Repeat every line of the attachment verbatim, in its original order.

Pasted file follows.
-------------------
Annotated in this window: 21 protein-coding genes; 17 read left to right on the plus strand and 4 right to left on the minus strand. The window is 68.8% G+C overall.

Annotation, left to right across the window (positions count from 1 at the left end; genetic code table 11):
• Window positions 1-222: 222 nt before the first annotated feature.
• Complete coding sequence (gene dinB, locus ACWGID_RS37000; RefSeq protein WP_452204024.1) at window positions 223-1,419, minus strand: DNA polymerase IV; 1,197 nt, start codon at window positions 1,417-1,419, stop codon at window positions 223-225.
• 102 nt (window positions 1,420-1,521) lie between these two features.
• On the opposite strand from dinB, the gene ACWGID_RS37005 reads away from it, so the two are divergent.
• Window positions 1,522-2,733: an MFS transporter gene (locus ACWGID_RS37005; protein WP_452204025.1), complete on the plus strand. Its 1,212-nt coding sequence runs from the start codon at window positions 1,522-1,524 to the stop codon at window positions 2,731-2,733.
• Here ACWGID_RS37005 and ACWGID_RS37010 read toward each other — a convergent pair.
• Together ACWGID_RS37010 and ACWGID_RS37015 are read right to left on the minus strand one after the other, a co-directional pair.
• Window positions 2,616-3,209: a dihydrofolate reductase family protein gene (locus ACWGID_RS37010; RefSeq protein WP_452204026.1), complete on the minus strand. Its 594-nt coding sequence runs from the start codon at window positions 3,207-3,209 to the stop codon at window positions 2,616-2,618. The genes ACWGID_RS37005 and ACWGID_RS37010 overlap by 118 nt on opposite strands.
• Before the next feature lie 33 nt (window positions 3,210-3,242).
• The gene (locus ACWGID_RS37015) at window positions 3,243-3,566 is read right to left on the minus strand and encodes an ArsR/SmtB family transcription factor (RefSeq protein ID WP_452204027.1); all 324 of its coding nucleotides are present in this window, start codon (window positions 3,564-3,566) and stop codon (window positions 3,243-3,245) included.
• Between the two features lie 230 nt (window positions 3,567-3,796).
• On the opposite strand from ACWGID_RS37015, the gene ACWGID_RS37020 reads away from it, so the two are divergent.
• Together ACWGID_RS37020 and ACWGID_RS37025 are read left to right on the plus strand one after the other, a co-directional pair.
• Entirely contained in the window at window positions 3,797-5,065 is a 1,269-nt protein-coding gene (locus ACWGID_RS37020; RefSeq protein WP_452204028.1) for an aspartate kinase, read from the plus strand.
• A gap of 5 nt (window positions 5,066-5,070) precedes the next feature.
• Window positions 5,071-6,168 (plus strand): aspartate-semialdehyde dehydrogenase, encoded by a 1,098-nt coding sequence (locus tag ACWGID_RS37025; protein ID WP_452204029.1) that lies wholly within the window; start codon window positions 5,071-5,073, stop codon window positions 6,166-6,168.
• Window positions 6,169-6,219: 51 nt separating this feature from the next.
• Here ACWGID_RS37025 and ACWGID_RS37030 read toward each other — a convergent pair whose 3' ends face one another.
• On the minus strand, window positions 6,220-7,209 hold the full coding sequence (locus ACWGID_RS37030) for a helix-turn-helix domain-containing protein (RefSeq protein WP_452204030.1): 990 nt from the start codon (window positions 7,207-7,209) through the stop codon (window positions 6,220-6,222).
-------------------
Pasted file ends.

Annotated in this window: 21 protein-coding genes; 17 read left to right on the plus strand and 4 right to left on the minus strand. The window is 68.8% G+C overall.

Annotation, left to right across the window (positions count from 1 at the left end; genetic code table 11):
• Window positions 1-222: 222 nt before the first annotated feature.
• Complete coding sequence (gene dinB, locus ACWGID_RS37000; RefSeq protein WP_452204024.1) at window positions 223-1,419, minus strand: DNA polymerase IV; 1,197 nt, start codon at window positions 1,417-1,419, stop codon at window positions 223-225.
• 102 nt (window positions 1,420-1,521) lie between these two features.
• On the opposite strand from dinB, the gene ACWGID_RS37005 reads away from it, so the two are divergent.
• Window positions 1,522-2,733: an MFS transporter gene (locus ACWGID_RS37005; protein WP_452204025.1), complete on the plus strand. Its 1,212-nt coding sequence runs from the start codon at window positions 1,522-1,524 to the stop codon at window positions 2,731-2,733.
• Here ACWGID_RS37005 and ACWGID_RS37010 read toward each other — a convergent pair.
• Together ACWGID_RS37010 and ACWGID_RS37015 are read right to left on the minus strand one after the other, a co-directional pair.
• Window positions 2,616-3,209: a dihydrofolate reductase family protein gene (locus ACWGID_RS37010; RefSeq protein WP_452204026.1), complete on the minus strand. Its 594-nt coding sequence runs from the start codon at window positions 3,207-3,209 to the stop codon at window positions 2,616-2,618. The genes ACWGID_RS37005 and ACWGID_RS37010 overlap by 118 nt on opposite strands.
• Before the next feature lie 33 nt (window positions 3,210-3,242).
• The gene (locus ACWGID_RS37015) at window positions 3,243-3,566 is read right to left on the minus strand and encodes an ArsR/SmtB family transcription factor (RefSeq protein ID WP_452204027.1); all 324 of its coding nucleotides are present in this window, start codon (window positions 3,564-3,566) and stop codon (window positions 3,243-3,245) included.
• Between the two features lie 230 nt (window positions 3,567-3,796).
• On the opposite strand from ACWGID_RS37015, the gene ACWGID_RS37020 reads away from it, so the two are divergent.
• Together ACWGID_RS37020 and ACWGID_RS37025 are read left to right on the plus strand one after the other, a co-directional pair.
• Entirely contained in the window at window positions 3,797-5,065 is a 1,269-nt protein-coding gene (locus ACWGID_RS37020; RefSeq protein WP_452204028.1) for an aspartate kinase, read from the plus strand.
• A gap of 5 nt (window positions 5,066-5,070) precedes the next feature.
• Window positions 5,071-6,168 (plus strand): aspartate-semialdehyde dehydrogenase, encoded by a 1,098-nt coding sequence (locus tag ACWGID_RS37025; protein ID WP_452204029.1) that lies wholly within the window; start codon window positions 5,071-5,073, stop codon window positions 6,166-6,168.
• Window positions 6,169-6,219: 51 nt separating this feature from the next.
• Here ACWGID_RS37025 and ACWGID_RS37030 read toward each other — a convergent pair whose 3' ends face one another.
• On the minus strand, window positions 6,220-7,209 hold the full coding sequence (locus ACWGID_RS37030) for a helix-turn-helix domain-containing protein (RefSeq protein WP_452204030.1): 990 nt from the start codon (window positions 7,207-7,209) through the stop codon (window positions 6,220-6,222).